What's it all about?
The government has published draft legislation which will enable landlords or tenants to apply to an arbitrator to settle disputes relating to payment of COVID arrears. Where the scheme applies, the arbitrator will have powers to write off arrears or defer payment.
When does the scheme come into force?
The draft bill has been placed before parliament and the legislation will come into force as soon as it is passed, which is expected to happen by March 2022. However, some provisions will be retrospective – for example, tenants will be entitled to a stay of any court proceedings for recovery of COVID arrears , to which the arbitration scheme applies, issued on or after 10 November 2021.
What sums does the scheme apply to?
The scheme applies to all amounts due under business tenancies, including, service charges, interest and sums payable to top up rent deposits, however, the scheme is limited to sums which relate to a “protected period”.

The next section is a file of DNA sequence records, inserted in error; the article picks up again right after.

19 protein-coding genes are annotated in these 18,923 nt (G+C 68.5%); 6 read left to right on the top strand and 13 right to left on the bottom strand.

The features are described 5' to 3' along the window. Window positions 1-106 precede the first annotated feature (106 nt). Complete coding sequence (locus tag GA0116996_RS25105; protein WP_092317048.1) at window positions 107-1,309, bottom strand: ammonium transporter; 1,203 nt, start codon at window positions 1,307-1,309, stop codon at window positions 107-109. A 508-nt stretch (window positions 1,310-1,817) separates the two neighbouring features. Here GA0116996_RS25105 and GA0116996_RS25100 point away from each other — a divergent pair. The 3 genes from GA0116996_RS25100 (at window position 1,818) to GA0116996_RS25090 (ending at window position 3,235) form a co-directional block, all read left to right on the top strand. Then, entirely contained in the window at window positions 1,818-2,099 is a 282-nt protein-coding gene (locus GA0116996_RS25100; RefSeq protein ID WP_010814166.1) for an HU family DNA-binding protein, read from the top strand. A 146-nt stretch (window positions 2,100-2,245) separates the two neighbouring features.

What is a "protected period"?
A protected period is the period during which the tenant’s business was subject to restrictions as a result of the Coronavirus Regulations. The protected period commenced on 21 March 2020 and lasts until the earlier of (a) 18 July 2021 (in England) and (b) the last day on which the tenant’s business was subject to restrictions.
The draft legislation does not appear to contemplate multiple protected periods and so it seems that tenants who, for example, were able to open in summer 2020 but were then required to close again can treat the whole of the period through to when they were finally allowed to re-open in spring/summer 2021 as a protected period.
Also, the protected period includes a period during which any “specific coronavirus restriction” applied to the business which, for example, in the case of hospitality will include periods during which there were limits on the number of households and the size of parties.
For non-essential retailers (as opposed to restaurants, hospitality etc) the relevant date is likely to be 12 April 2021.
Which tenants can benefit from the scheme?